I've been a big George R.R. Martin fan since reading "Fevre Dream" when I was a bit younger; although many of his fans seem to only be familiar w/ Song of Fire & Ice, I can assure you that most of his other works are just as good. I was absolutely thrilled when I heard that many of his early and lesser known works were being collected and published in one volume, and I was quite upset when the original release date was changed(the release date for the US Dreamsongs was originally announced over a year ago at the same time the UK version; it was then scrapped and split into the 2 volumes for release here).
The fact that so many of the selections were award winners/award nominees speaks highly of the book to begin with, and although many of the stories in the first half of the book were written by a very young Martin (and it shows), the entire collection is filled with stories that grab hold of you and characters that you can really care about (a Martin specialty, imho). And though I've never been a big fan of anything that falls into the horror genre, I read and thoroughly enjoyed each and every story in the collection. The intros to each section are particularly enjoyable to read, as Martin discusses his sucesses and failures and the variety of influences on his early works, as well as some interesting anecdotes from his childhood.
My favorites from this volume include "The Exit to San Breta", "The Second Kind of Loneliness", "With Morning Comes Mistfall", "A Song for Lya", "The Way of Cross and Dragon", and of course, "Sandkings". I highly recommend picking up a copy of Dreamsongs, even for those who are not fans of short stories (I'm generally not); it is also a great introduction to Martin for those who are unfamiliar with his works - just don't judge the whole book by the first few stories!
7 internautes sur 7 ont trouvé ce commentaire utile 
HASH(0x913aa384) étoiles sur 5 If you're a fan of Martin's novels, well worth your time 27 décembre 2010
Par Ryan - Publié sur
Format: Relié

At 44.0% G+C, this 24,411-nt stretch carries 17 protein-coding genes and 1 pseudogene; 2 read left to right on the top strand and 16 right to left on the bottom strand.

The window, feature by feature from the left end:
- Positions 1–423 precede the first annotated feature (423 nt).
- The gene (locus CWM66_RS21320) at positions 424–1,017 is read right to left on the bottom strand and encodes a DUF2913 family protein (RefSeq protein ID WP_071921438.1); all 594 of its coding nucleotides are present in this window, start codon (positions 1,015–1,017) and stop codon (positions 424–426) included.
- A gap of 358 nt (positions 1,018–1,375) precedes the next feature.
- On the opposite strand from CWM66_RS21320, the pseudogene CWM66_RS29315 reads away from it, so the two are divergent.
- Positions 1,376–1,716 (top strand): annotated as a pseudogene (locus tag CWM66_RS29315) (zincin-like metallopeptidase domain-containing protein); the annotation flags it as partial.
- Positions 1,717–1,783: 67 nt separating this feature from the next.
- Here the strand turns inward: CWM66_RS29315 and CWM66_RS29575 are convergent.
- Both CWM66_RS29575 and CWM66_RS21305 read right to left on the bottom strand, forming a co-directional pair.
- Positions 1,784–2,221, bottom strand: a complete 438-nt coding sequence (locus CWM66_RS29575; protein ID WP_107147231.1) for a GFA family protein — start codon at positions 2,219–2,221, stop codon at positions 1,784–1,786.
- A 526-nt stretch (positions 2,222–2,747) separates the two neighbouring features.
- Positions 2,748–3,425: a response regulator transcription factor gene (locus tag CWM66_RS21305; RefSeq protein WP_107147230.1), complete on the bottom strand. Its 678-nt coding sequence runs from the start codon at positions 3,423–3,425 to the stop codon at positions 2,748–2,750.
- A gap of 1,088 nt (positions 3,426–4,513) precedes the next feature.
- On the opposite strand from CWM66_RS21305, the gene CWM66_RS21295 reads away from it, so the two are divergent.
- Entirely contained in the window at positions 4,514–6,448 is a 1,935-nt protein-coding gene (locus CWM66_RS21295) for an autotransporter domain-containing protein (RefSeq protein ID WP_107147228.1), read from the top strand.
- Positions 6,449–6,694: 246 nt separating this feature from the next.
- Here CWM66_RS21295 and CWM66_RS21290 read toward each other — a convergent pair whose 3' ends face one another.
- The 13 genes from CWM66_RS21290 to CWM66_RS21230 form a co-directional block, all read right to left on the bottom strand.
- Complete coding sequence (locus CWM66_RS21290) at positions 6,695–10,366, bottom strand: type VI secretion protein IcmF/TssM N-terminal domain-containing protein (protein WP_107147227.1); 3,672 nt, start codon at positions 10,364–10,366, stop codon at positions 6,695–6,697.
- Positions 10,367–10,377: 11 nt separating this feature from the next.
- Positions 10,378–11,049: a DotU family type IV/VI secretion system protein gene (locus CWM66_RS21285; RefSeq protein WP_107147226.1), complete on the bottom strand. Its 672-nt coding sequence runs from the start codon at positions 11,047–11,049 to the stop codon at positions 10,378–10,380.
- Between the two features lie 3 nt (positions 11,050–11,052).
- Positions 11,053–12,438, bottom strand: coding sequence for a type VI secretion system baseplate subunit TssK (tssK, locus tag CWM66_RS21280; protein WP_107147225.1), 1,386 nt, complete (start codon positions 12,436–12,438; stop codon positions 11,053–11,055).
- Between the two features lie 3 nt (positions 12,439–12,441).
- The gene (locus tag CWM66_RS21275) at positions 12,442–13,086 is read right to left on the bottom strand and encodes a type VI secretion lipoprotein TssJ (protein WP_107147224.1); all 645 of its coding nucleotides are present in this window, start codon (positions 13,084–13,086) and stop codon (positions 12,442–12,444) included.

(My thoughts on all three volumes)

A Game of Thrones (and its followups) made Martin a household name among fantasy nerds, but not many of us knew he had been writing for so long.

Those who enjoyed that series but haven't checked out his back catalog are missing something special. Going back to his early 20s, it's clear that he had obvious gifts and a love for the craft, even in the face of the thankless job of writing for fanzines and short-lived monthly periodicals. Check out a story he wrote in college, set during the Swedish-Russian war of 1808, which offers crisp characters and a delicious sense of the divisions war can create among allies.

As a fantasy writer, Martin gives readers what most readers are looking for: exotic worlds populated by characters both colorful and familiar. Yet, Martin's stories tend to be darker and more ambiguous than the norm. The Hedge Knight novella is a fine example of this, taking the reader into a Knight's tournament in the Ice and Fire universe through the eyes of the likable but clueless young bumpkin, Dunk. Soon, he's in over his head with dangerous games of skill and equally dangerous intrigues between powerful lords. Sadly, many fantasy pieces offer too brief of a visit to the worlds Martin created for them -- as he acknowledges in his commentary, he'd often start a series, then never return to it.

And those who only know Martin for fantasy may be surprised to find that he's an accomplished science fiction writer. These pieces offer atmosphere, exotic worlds, and human drama, but with more reflectiveness than the fantasy pieces and a dark, speculative edge. Many of them feel surprisingly fresh and undated. The horror stories fare a bit less well. Martin deploys some tongue-in-cheek humor, but the pieces, with their cultural references, can't help but feel like products of the 1980s.

Then there are the commentary pieces, revealing a man who's just as much of a geek as much of his readership. He even sounds a bit like the Simpson comic store guy!